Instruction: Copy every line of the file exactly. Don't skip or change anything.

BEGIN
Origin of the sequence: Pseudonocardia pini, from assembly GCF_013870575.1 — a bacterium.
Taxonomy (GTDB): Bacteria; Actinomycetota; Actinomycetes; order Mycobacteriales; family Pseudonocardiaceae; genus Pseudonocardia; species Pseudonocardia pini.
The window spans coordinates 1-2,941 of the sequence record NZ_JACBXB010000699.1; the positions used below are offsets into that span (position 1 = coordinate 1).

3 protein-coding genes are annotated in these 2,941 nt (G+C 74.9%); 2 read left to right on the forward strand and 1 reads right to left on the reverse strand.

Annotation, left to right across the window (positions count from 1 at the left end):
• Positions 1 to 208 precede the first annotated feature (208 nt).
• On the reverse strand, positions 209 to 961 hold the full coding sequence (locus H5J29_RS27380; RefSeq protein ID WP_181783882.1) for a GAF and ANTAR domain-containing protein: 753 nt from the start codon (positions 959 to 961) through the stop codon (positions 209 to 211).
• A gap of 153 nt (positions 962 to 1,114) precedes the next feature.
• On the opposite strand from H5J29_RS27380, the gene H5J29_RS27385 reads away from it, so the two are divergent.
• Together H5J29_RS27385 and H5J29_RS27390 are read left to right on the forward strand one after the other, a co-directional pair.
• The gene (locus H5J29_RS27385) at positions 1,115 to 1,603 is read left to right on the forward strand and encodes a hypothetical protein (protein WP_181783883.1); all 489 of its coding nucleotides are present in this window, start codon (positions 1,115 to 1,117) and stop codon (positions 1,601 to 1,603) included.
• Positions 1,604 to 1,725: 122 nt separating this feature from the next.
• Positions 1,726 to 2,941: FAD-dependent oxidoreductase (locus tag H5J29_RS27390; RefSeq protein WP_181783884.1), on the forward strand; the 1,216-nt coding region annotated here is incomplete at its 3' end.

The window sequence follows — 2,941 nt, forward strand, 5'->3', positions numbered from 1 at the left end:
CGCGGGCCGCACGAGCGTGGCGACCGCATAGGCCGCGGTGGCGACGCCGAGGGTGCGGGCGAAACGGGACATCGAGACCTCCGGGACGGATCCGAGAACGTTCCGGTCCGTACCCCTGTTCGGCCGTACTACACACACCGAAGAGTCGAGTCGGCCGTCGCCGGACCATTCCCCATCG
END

Origin of the sequence: Pseudonocardia pini, from assembly GCF_013870575.1 — a bacterium.
Taxonomy (GTDB): Bacteria; Actinomycetota; Actinomycetes; order Mycobacteriales; family Pseudonocardiaceae; genus Pseudonocardia; species Pseudonocardia pini.
The window spans coordinates 1-2,941 of the sequence record NZ_JACBXB010000699.1; the positions used below are offsets into that span (position 1 = coordinate 1).

3 protein-coding genes are annotated in these 2,941 nt (G+C 74.9%); 2 read left to right on the forward strand and 1 reads right to left on the reverse strand.

Annotation, left to right across the window (positions count from 1 at the left end):
• Positions 1 to 208 precede the first annotated feature (208 nt).
• On the reverse strand, positions 209 to 961 hold the full coding sequence (locus H5J29_RS27380; RefSeq protein ID WP_181783882.1) for a GAF and ANTAR domain-containing protein: 753 nt from the start codon (positions 959 to 961) through the stop codon (positions 209 to 211).
• A gap of 153 nt (positions 962 to 1,114) precedes the next feature.
• On the opposite strand from H5J29_RS27380, the gene H5J29_RS27385 reads away from it, so the two are divergent.
• Together H5J29_RS27385 and H5J29_RS27390 are read left to right on the forward strand one after the other, a co-directional pair.
• The gene (locus H5J29_RS27385) at positions 1,115 to 1,603 is read left to right on the forward strand and encodes a hypothetical protein (protein WP_181783883.1); all 489 of its coding nucleotides are present in this window, start codon (positions 1,115 to 1,117) and stop codon (positions 1,601 to 1,603) included.
• Positions 1,604 to 1,725: 122 nt separating this feature from the next.
• Positions 1,726 to 2,941: FAD-dependent oxidoreductase (locus tag H5J29_RS27390; RefSeq protein WP_181783884.1), on the forward strand; the 1,216-nt coding region annotated here is incomplete at its 3' end.

The window sequence follows — 2,941 nt, forward strand, 5'->3', positions numbered from 1 at the left end:
CGCGGGCCGCACGAGCGTGGCGACCGCATAGGCCGCGGTGGCGACGCCGAGGGTGCGGGCGAAACGGGACATCGAGACCTCCGGGACGGATCCGAGAACGTTCCGGTCCGTACCCCTGTTCGGCCGTACTACACACACCGAAGAGTCGAGTCGGCCGTCGCCGGACCATTCCCCATCG